In the second half of the 18th Century my family lived at One London Bridge – the first house and shop you came to as you entered the City of London from the Southwark end. One of the things which I find incredibly sad about the family diaries from the 18th and 19th Centuries is the story of Francis Hall (the younger of two sons which my 4xgreat grandfather had by his first wife). After all, he never really wanted to be a shopkeeper – he was never trained as a haberdasher like his father and elder brother, and was only drafted in to the family business at Number One London Bridge when brother William got bored with the retail trade and deserted the shop for the freedom of being a silk-man. That was in the 1790’s.
Francis stepped into the breach without complaint. His life wasn’t easy – his first wife died in 1799 shortly after giving birth to a son. Her previous pregnancies had resulted in three live births (all three of them boys and all three of them dying within a couple of months) and a pair of stillborn twins. She was just 28 at the time of her death, which resulted from complications linked to the birth, but the latest child, another boy, somehow survived.
Bringing up a tiny infant while trying to run the business must have been a daunting task for the newly widowed Francis – it doesn’t bear thinking about! In practice he married again fairly soon afterwards, but never had any more children.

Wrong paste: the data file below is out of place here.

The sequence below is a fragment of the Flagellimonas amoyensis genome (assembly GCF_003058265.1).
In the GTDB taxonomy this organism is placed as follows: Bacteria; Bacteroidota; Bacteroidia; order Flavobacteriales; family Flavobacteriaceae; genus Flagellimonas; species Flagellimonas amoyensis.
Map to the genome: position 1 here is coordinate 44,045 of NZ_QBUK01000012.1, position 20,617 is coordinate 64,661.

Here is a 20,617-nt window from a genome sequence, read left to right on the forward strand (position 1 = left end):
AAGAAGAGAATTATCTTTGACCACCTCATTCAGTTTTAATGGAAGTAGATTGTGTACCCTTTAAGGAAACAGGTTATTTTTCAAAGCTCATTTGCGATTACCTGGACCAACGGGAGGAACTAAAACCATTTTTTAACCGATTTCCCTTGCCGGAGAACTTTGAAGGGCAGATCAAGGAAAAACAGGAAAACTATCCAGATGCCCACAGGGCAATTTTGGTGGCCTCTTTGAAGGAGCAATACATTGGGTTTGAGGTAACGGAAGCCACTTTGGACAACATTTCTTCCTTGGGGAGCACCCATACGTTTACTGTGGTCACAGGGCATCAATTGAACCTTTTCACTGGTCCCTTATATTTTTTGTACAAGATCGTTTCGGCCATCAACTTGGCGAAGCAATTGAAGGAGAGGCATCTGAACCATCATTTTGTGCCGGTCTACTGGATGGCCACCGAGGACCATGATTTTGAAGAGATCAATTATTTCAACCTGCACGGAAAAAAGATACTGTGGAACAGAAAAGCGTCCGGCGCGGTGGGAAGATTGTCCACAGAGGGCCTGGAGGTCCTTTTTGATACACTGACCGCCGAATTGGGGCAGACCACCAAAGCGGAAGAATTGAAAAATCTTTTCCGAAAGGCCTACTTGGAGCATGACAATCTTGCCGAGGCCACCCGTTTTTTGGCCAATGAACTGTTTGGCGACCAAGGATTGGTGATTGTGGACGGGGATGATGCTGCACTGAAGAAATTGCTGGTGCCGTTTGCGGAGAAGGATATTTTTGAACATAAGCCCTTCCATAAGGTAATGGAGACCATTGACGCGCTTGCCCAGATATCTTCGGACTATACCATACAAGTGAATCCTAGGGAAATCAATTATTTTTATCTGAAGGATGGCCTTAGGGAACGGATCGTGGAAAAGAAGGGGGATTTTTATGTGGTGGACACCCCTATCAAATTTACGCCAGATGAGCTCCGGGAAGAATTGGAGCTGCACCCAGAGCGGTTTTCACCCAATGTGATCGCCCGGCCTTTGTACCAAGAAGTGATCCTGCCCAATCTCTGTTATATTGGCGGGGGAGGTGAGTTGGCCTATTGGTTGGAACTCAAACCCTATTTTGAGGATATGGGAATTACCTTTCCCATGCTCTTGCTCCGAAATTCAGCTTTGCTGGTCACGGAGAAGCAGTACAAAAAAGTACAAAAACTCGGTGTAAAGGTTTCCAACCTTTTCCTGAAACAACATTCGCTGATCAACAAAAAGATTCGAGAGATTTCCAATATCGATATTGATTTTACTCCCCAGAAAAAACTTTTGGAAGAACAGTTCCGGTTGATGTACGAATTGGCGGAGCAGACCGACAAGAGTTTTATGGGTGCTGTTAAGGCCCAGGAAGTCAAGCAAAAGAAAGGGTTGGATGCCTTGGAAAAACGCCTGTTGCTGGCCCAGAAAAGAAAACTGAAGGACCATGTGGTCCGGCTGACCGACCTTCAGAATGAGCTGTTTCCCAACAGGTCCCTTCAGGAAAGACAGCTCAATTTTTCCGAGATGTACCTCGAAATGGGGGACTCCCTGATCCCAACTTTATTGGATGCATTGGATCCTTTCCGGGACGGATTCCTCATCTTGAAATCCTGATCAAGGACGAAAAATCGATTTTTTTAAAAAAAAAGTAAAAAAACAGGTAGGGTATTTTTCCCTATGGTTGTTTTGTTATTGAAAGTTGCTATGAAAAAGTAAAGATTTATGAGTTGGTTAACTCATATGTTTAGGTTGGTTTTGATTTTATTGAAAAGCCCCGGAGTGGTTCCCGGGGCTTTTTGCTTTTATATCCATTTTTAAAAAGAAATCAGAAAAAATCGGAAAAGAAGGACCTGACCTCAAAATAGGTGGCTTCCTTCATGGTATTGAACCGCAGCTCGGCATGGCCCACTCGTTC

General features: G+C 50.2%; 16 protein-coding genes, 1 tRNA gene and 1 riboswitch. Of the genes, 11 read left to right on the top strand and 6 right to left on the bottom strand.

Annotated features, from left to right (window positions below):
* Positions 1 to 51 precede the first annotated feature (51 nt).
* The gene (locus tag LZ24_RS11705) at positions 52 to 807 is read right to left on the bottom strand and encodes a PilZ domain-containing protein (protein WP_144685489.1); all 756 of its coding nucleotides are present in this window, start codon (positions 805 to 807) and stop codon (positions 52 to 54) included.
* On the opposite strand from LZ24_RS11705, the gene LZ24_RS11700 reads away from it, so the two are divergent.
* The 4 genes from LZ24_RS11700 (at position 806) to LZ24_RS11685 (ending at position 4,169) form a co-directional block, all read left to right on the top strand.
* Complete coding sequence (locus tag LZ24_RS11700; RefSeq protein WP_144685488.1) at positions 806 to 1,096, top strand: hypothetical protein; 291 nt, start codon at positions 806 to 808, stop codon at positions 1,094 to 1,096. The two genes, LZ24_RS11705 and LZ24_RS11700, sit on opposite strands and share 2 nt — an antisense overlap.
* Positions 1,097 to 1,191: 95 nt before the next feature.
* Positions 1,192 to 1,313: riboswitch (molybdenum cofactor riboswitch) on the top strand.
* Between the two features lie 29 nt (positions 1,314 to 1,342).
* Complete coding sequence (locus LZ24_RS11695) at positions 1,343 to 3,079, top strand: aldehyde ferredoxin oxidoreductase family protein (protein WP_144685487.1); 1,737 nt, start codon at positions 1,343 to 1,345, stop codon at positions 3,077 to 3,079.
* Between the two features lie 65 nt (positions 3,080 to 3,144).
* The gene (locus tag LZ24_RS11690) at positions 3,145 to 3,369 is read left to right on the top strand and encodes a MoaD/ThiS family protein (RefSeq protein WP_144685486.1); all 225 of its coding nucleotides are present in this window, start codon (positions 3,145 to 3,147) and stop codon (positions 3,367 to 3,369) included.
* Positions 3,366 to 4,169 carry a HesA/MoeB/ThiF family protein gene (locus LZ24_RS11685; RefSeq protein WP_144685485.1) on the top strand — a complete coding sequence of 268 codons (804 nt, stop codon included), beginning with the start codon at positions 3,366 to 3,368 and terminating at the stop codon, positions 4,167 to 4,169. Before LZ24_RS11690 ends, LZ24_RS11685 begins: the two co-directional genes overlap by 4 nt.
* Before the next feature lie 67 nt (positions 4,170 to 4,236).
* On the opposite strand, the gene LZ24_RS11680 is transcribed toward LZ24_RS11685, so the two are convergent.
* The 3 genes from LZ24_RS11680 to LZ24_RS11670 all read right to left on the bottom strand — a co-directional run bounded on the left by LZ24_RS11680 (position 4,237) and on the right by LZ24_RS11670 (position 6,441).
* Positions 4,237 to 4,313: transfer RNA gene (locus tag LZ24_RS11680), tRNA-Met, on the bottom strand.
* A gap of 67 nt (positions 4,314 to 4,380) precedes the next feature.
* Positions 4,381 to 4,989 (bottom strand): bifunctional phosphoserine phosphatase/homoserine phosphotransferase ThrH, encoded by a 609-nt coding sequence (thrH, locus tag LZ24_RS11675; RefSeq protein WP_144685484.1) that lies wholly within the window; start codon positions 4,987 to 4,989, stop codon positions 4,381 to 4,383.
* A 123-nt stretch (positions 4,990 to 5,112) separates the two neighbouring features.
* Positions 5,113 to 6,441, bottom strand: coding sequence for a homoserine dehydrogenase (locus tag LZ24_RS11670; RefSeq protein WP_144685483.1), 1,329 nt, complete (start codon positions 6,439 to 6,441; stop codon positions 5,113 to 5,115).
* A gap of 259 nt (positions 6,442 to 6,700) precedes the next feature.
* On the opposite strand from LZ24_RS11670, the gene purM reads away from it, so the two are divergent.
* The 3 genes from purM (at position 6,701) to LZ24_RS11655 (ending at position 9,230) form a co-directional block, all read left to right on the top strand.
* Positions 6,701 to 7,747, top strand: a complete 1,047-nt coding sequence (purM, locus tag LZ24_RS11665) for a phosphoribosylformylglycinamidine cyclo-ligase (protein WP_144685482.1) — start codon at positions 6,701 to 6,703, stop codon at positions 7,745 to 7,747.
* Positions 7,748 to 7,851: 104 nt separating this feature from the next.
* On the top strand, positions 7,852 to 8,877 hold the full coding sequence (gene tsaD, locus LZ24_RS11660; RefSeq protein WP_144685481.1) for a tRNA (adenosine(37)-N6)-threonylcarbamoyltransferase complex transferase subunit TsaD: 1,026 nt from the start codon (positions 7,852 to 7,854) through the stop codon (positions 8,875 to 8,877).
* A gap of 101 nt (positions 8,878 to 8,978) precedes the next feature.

From the moment when he became an owner of the business (jointly with father Richard, who took no part in the running of the shop, but who paid all the bills and pocketed half the profits) Francis knew that he was in charge of an asset which had a declining value as the lease ran out. Richard had originally signed a 61 year lease from the Corporation of London at an annual rent of just under £28. It would inevitably expire on Christmas Day 1826, at which point Francis would have to move out and surrender possession to the Landlord. He must have felt the clock ticking every day, especially after his father died in 1801 leaving him the business. He would know full well that he would be 68 years old when the lease expired – and he would be losing not just his business but the home he had lived in since he was twelve years old as well.
There was something else looming over Francis – the knowledge that all he had worked for, all he had done, was likely to be pulled down as soon as the lease was up. He would have known that plans had been mooted from the very beginning of the century to pull down the old bridge and put up a new one just upstream… and that the building at One London Bridge would be demolished so that improved access roads could be constructed. Year by year the knife would have been driven home – a competition to find the best design, parliamentary approval, detailed feasibility studies etc.
All the time the old bridge was deteriorating. The Great Arch had been constructed only seventy years earlier but the pillars were all constructed on their original 500 year old foundations and they were beginning to suffer subsidence. Bluntly the bridge was no longer fit for purpose – either for shipping or for pedestrians, let alone for vast numbers of carts carriages and wheeled vehicles, livestock and so on.
In July 1823 Parliament finally authorised work to commence in accordance with the plans prepared by John Rennie. The first pile was driven on March 15th 1824 and a year later, on 15th June, the foundation stone was laid with great ceremony.